Hunayn translated writings on agriculture, stones, and religion and also some of Plato's and Aristotle's works, in addition to commentaries. He also translated many medicinal texts and summaries, mainly those of Galen, such as Galen's "On Sects" and "On the Anatomy of the Veins and Arteries". His translations are some of the only remaining documents of Greek manuscripts, and he helped influence the art of medicine, and through his book al-’Ashar Maqalat fi’l-Ayn (The Ten Treatises on the Eye) he helped to expand the science of ophthalmology through theory and practice.
Many R. Duval's published works on chemistry represent translations of Hunayn's work. Also in Chemistry a book titled ['An Al-Asma'] meaning "About the Names", did not reach researchers but was used in "Dictionary of Ibn Bahlool" of the 10th century.
In his efforts to translate Greek material, Hunayn ibn Ishaq was accompanied by his son Ishaq ibn Hunayn and his nephew Hubaysh. Hunayn would translate Greek into Syriac, and then he would have his nephew finish by translating the text from Syriac to Arabic, after which he then would seek to correct any of his partners' mistakes or inaccuracies he might find.
Unlike many translators in the Abbasid period, he largely did not try to follow the text's exact lexicon. Instead, he would try to summarize the topics of the original texts and then in a new manuscript paraphrase it in Syriac or Arabic. He also edited and redacted the available texts of technical works by comparing the information included therein with other works on similar subjects. Thus, his renditions may be seen as interpretations of medical, astronomical, and philosophical texts after researching the topics over which they range.
- "Kitab ila Aglooqan fi Shifa al Amraz" – This Arabic translation, related to Galen's Commentary, by Hunayn ibn Ishaq, is extant in the Library of Ibn Sina Academy of Medieval Medicine and Sciences. It is a masterpiece of all the literary works of Galen. It is part of the Alexandrian compendium of Galen's work. This manuscript from the 10th century is in two volumes that include details regarding various types of fevers (Humyat) and different inflammatory conditions of the body. More importantly, it includes details of more than 150 single and compound formulations of both herbal and animal origin. The book also provides an insight into understanding the traditions and methods of treatment in the Greek (Unani) and Roman eras.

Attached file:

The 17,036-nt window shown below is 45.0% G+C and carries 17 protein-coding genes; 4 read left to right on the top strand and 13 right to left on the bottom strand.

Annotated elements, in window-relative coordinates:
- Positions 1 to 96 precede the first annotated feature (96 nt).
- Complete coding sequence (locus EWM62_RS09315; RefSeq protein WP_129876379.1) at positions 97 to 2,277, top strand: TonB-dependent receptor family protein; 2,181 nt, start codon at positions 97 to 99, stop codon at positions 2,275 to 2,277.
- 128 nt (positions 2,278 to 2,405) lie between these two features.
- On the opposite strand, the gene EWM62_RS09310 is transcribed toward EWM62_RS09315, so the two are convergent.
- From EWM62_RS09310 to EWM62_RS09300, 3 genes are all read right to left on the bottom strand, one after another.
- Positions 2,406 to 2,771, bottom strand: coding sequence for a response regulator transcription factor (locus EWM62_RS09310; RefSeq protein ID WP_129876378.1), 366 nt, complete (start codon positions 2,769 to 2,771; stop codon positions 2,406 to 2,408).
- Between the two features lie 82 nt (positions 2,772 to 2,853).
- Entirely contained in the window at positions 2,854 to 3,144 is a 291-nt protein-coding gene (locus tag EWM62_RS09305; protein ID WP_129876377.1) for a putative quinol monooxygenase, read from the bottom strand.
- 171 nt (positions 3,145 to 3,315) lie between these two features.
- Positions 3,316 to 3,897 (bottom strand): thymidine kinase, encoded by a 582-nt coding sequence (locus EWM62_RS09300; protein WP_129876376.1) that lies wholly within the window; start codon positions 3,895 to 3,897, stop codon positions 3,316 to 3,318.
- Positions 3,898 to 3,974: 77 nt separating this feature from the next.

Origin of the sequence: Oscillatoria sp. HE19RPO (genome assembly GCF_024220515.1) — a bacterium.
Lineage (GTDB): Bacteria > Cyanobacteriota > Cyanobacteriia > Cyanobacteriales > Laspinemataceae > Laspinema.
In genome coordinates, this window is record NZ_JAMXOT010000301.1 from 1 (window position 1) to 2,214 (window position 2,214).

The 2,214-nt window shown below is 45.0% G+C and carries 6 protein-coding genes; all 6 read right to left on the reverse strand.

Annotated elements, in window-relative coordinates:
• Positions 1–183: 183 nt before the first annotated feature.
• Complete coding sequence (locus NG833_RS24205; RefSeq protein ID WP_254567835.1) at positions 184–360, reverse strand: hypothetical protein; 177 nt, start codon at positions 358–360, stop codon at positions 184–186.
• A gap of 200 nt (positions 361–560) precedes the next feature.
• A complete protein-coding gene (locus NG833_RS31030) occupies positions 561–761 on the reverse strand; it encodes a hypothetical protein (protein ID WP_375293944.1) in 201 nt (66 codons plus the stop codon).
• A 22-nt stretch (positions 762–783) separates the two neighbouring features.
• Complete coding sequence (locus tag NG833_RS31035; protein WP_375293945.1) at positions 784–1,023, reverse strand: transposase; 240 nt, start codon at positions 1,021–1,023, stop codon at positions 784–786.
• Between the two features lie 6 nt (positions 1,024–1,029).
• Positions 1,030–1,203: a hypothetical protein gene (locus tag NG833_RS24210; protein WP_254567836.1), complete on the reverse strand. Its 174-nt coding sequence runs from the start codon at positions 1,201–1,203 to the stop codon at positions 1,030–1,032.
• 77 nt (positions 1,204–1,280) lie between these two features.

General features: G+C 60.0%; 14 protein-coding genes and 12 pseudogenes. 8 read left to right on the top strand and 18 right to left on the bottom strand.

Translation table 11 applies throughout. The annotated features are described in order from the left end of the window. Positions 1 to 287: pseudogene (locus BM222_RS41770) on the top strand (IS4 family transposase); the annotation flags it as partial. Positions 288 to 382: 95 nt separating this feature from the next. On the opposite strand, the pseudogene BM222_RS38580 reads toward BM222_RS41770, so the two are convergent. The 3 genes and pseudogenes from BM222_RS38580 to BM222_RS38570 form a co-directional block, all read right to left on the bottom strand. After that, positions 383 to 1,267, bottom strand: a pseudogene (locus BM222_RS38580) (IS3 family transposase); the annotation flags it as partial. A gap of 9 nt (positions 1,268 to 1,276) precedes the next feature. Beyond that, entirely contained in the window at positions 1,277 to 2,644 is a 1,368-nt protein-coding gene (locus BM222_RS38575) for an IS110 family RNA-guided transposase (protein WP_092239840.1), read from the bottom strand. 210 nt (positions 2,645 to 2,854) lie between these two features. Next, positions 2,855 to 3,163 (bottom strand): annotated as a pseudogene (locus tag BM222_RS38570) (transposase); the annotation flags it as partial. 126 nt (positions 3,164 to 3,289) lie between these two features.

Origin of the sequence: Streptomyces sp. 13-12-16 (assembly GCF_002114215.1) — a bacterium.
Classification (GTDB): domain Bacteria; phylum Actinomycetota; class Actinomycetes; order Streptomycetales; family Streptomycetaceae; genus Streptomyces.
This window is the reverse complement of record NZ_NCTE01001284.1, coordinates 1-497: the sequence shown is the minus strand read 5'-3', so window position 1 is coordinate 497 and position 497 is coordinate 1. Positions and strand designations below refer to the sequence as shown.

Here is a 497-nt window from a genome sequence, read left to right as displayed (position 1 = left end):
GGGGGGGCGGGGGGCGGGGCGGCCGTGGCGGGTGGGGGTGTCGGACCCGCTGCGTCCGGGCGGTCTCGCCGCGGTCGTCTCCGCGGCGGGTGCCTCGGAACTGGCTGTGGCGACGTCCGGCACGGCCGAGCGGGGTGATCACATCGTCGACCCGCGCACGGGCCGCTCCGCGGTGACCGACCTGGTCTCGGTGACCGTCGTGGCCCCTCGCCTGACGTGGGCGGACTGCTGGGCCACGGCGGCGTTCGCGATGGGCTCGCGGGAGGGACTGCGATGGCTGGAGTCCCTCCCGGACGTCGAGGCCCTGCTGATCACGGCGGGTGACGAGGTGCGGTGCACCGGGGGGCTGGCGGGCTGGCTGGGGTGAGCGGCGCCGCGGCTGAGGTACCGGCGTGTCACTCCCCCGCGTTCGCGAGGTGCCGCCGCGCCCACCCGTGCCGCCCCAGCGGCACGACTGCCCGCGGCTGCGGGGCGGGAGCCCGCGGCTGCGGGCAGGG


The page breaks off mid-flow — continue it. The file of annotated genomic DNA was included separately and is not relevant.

- De sectis
- Ars medica
- De pulsibus ad tirones
- Ad Glauconem de medendi methodo
- De ossibus ad tirones
- De musculorum dissectione
- De nervorum dissectione
- De venarum arteriumque dissectione
- De elementis secundum Hippocratem
- De temperamentis
- De facultibus naturalibus
- De causis et symptomatibus
- De locis affectis De pulsibus (four treatises)
- De typis (febrium)
- De crisibus
- De diebus decretoriis
- Methodus medendi
- Hippocrates and Dioscorides.
- Kitab Adab al-Falasifa, original Arabic lost, known in medieval translation
- Libro de Los Buenos Proverbios (Castilian Spanish)
- Sefer Musré ha-Filosofim (Book of the Morals of the Philosophers), Hebrew translation of the Judeo-Andalusian poet, Juda ben Shlomo Al-Jarisi (1170–1235).
Fragments from Various Books Interpolated or Adapted
- General History of Alfonso el Sabio (Castilian Spanish)
- Llibre de Saviesa of James of Aragon (Castilian Spanish)
- The Pseudo Seneca (Castilian Spanish)
- La Floresta de Philosophos (Castilian Spanish)
- El Victorial (Castilian Spanish)
- Bocados de Oro, taken directly from Adab al-Falasifa.(Spanish)
Other translated works
- Plato's Republic (Siyasah).
- Aristotle's Categories (Maqulas), Physics (Tabi'iyat) and Magna Moralia (Khulqiyat).
- Seven books of Galen's anatomy, lost in the original Greek, preserved in Arabic.
- Arabic version of the Old Testament from the Greek Septuagint did not survive.
- "Kitab Al-Ahjar" or the "Book of Stones".
- Book of the Ten Treatises of the Eye (book)
- Ishaq ibn Hunayn, Hunayn ibn Ishaq's son, also a translator and physician
- Galen § Influence on Islamic medicine
- History of medicine
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- Bibliography of works on Hunain ibn Ishaq from the Hebrew University of Jerusalem
- Al-Risalah al-Dhahabiah
- The Canon of Medicine
- Tacuinum Sanitatis
- Anatomy Charts of the Arabs
- The Book of Healing
- Book of the Ten Treatises of the Eye
- De Gradibus
- Zakhireye Khwarazmshahi
- Adab al-Tabib
- Kamel al-Sanaat al-Tibbyya
- Commentary on Anatomy in Avicenna's Canon
- Lives of the Physicians